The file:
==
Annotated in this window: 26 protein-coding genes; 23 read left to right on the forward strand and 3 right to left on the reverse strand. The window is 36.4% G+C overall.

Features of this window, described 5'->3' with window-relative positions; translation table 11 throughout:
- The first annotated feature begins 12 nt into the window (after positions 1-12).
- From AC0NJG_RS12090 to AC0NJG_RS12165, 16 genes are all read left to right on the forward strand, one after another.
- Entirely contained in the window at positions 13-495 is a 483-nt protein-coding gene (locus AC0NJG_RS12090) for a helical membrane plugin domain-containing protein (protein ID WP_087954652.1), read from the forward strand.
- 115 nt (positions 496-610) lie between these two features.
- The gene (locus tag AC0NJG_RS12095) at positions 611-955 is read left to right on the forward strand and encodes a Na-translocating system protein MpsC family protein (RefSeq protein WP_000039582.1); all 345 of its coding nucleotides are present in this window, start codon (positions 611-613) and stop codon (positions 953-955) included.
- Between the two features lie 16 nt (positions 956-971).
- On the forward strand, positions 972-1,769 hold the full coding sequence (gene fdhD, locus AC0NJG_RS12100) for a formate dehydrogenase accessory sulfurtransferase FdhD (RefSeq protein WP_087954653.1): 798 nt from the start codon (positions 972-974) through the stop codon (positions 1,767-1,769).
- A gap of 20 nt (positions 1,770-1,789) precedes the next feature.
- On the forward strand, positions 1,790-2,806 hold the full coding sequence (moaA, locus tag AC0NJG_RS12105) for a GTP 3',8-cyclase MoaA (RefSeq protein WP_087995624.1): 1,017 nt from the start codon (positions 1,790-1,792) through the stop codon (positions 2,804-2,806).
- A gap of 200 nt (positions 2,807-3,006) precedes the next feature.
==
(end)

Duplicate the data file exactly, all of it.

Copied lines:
Annotated in this window: 26 protein-coding genes; 23 read left to right on the forward strand and 3 right to left on the reverse strand. The window is 36.4% G+C overall.

Features of this window, described 5'->3' with window-relative positions; translation table 11 throughout:
- The first annotated feature begins 12 nt into the window (after positions 1-12).
- From AC0NJG_RS12090 to AC0NJG_RS12165, 16 genes are all read left to right on the forward strand, one after another.
- Entirely contained in the window at positions 13-495 is a 483-nt protein-coding gene (locus AC0NJG_RS12090) for a helical membrane plugin domain-containing protein (protein ID WP_087954652.1), read from the forward strand.
- 115 nt (positions 496-610) lie between these two features.
- The gene (locus tag AC0NJG_RS12095) at positions 611-955 is read left to right on the forward strand and encodes a Na-translocating system protein MpsC family protein (RefSeq protein WP_000039582.1); all 345 of its coding nucleotides are present in this window, start codon (positions 611-613) and stop codon (positions 953-955) included.
- Between the two features lie 16 nt (positions 956-971).
- On the forward strand, positions 972-1,769 hold the full coding sequence (gene fdhD, locus AC0NJG_RS12100) for a formate dehydrogenase accessory sulfurtransferase FdhD (RefSeq protein WP_087954653.1): 798 nt from the start codon (positions 972-974) through the stop codon (positions 1,767-1,769).
- A gap of 20 nt (positions 1,770-1,789) precedes the next feature.
- On the forward strand, positions 1,790-2,806 hold the full coding sequence (moaA, locus tag AC0NJG_RS12105) for a GTP 3',8-cyclase MoaA (RefSeq protein WP_087995624.1): 1,017 nt from the start codon (positions 1,790-1,792) through the stop codon (positions 2,804-2,806).
- A gap of 200 nt (positions 2,807-3,006) precedes the next feature.